Your Body, Their Notes: Your Rights to Your Own Medical Records
Obtaining Copies of Your Medical Records: Your Rights
In the rapidly changing health care environment of the United States, patients are encountering more and more challenges in getting their hands on their medical records. Not long ago, The New York Times published an article to bring light to this situation.
The article described several situations in which patients were denied copies of their medical records due to HIPAA or what the hospital and doctor’s office described as the patient’s own protection and privacy concerns. Unfortunately, it doesn’t appear that these health care facilities were looking out for that patient’s privacy at all—they were looking out for their own pocketbooks.
There are laws in place to protect a patient’s privacy, as well as laws in place to ensure a patient has access to his own medical record. Despite these laws, medical facilities place hurdles in obtaining medical records to keep patients from leaving the practice or the medical facility to go to different health care providers.
You Have Rights
The U.S. Department of Health and Human Services reminds us that, under the medical privacy law (HIPAA, the Health Insurance Portability and Accountability Act), patients have rights to inspect, review, and receive a copy of their medical and billing records. These rights are granted only to the patient or the patient’s representative. A health care provider may charge you a reasonable cost for copying and mailing the record. You may not be denied your medical records because you owe a bill to the health care provider. You do not have access to psychotherapy notes.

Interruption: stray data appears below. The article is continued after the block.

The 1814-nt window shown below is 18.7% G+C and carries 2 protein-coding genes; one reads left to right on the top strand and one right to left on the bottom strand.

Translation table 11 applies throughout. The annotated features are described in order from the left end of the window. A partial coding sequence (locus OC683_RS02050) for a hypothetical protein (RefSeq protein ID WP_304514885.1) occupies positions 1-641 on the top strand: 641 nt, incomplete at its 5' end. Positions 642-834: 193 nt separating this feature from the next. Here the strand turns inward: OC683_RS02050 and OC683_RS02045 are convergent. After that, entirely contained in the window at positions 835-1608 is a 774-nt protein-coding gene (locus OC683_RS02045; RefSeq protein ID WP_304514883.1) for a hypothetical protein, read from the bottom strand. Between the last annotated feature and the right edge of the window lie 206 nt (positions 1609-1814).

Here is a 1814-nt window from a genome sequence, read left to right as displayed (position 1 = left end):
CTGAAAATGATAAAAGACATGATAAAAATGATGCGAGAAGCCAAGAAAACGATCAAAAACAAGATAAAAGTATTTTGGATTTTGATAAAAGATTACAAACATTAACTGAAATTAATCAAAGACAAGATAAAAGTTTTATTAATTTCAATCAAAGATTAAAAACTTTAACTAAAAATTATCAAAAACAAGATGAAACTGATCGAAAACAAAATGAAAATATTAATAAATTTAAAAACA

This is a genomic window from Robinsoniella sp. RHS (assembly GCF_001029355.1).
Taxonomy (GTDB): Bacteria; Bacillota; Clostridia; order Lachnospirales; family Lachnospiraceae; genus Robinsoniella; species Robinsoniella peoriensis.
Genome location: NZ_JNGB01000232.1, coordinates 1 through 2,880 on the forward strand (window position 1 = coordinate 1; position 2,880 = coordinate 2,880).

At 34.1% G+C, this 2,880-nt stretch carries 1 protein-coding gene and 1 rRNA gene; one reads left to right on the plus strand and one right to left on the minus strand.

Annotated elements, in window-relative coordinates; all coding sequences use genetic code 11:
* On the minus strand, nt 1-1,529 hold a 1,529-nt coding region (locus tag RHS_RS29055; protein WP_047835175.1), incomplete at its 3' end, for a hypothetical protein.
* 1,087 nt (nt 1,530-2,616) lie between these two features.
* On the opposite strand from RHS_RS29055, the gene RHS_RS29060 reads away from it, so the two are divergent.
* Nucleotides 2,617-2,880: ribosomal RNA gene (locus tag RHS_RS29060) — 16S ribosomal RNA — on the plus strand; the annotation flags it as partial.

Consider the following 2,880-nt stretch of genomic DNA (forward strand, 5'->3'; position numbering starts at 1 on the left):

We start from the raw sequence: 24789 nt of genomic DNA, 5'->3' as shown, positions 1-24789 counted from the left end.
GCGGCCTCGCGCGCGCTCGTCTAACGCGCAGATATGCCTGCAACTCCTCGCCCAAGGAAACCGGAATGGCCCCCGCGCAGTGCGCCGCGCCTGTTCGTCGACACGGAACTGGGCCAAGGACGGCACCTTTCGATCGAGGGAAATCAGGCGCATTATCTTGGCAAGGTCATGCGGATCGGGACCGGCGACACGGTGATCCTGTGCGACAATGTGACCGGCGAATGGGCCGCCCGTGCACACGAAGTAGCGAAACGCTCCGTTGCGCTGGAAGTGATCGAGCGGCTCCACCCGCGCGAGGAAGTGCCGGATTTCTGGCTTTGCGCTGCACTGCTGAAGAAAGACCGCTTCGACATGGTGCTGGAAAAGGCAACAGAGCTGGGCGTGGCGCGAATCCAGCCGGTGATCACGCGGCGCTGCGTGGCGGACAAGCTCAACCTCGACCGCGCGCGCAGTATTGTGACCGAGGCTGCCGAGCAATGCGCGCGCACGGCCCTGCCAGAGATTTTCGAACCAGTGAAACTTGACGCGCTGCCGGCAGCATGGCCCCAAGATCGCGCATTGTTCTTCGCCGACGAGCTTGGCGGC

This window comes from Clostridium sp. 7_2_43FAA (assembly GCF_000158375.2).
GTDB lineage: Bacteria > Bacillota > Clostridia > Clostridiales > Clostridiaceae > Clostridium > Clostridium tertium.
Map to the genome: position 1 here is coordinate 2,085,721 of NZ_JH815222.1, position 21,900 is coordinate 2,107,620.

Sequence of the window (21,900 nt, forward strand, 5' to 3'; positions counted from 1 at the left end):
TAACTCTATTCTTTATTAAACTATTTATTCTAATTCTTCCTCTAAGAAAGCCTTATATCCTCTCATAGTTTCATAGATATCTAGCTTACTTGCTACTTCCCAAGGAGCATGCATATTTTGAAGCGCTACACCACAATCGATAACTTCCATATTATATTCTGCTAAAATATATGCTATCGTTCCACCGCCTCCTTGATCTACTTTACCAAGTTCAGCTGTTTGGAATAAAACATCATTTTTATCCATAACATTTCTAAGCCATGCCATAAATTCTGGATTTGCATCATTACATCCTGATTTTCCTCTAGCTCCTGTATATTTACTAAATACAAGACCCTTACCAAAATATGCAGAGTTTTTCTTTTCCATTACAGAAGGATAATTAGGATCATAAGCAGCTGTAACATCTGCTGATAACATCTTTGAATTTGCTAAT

The health care provider is required to furnish the medical records to you within 30 days in most cases; however, if there are extenuating circumstances, the provider may take up to 60 days. HIPPA is a federal law that provides a baseline guarantee of your medical privacy rights; some individual states also have their own laws regarding patient access to his medical records. In all situations, the provider is required to abide by the law that provides the patient with the most rights.
Electronic Health Records
The federal government has recently offered incentives for health care providers to adopt electronic medical records. Among other things, this program is designed to promote patients’ access to their health records and to encourage the use of online patient portals. Many providers have begun to implement these portals to help patients gain access to their records and to ease the transition of care to other providers.
Even so, some health care providers are lagging behind. They are unwilling to give up control of patient information, because empowering patients may loosen their grip on profitable patients.
Have you faced medical hardship because a doctor, hospital, or other medical provider has been too restrictive in releasing your health records? You may have a legal claim that will allow you to recoup your losses. Fill in the speedy contact box on this page to get help now.